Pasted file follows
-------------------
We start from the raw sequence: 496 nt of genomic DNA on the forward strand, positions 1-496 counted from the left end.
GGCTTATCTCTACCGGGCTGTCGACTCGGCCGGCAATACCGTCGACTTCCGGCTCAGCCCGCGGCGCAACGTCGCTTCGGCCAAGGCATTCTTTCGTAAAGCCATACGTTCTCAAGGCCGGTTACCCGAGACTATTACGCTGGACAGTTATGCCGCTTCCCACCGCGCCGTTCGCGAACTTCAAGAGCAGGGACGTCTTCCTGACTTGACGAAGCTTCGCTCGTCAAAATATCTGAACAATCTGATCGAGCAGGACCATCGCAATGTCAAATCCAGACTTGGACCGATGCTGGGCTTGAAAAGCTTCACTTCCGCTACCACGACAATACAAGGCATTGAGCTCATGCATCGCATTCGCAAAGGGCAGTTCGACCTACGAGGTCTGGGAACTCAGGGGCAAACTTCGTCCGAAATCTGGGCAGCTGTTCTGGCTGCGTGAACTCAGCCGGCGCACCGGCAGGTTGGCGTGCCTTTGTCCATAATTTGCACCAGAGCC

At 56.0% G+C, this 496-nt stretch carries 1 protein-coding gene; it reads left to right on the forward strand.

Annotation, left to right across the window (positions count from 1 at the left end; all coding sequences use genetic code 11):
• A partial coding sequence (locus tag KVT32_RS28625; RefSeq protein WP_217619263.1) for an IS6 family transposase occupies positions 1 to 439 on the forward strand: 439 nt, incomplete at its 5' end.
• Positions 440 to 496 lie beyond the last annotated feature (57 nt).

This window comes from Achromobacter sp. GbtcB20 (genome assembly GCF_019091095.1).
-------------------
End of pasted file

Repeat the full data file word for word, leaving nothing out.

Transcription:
We start from the raw sequence: 496 nt of genomic DNA on the forward strand, positions 1-496 counted from the left end.
GGCTTATCTCTACCGGGCTGTCGACTCGGCCGGCAATACCGTCGACTTCCGGCTCAGCCCGCGGCGCAACGTCGCTTCGGCCAAGGCATTCTTTCGTAAAGCCATACGTTCTCAAGGCCGGTTACCCGAGACTATTACGCTGGACAGTTATGCCGCTTCCCACCGCGCCGTTCGCGAACTTCAAGAGCAGGGACGTCTTCCTGACTTGACGAAGCTTCGCTCGTCAAAATATCTGAACAATCTGATCGAGCAGGACCATCGCAATGTCAAATCCAGACTTGGACCGATGCTGGGCTTGAAAAGCTTCACTTCCGCTACCACGACAATACAAGGCATTGAGCTCATGCATCGCATTCGCAAAGGGCAGTTCGACCTACGAGGTCTGGGAACTCAGGGGCAAACTTCGTCCGAAATCTGGGCAGCTGTTCTGGCTGCGTGAACTCAGCCGGCGCACCGGCAGGTTGGCGTGCCTTTGTCCATAATTTGCACCAGAGCC

At 56.0% G+C, this 496-nt stretch carries 1 protein-coding gene; it reads left to right on the forward strand.

Annotation, left to right across the window (positions count from 1 at the left end; all coding sequences use genetic code 11):
• A partial coding sequence (locus tag KVT32_RS28625; RefSeq protein WP_217619263.1) for an IS6 family transposase occupies positions 1 to 439 on the forward strand: 439 nt, incomplete at its 5' end.
• Positions 440 to 496 lie beyond the last annotated feature (57 nt).

This window comes from Achromobacter sp. GbtcB20 (genome assembly GCF_019091095.1).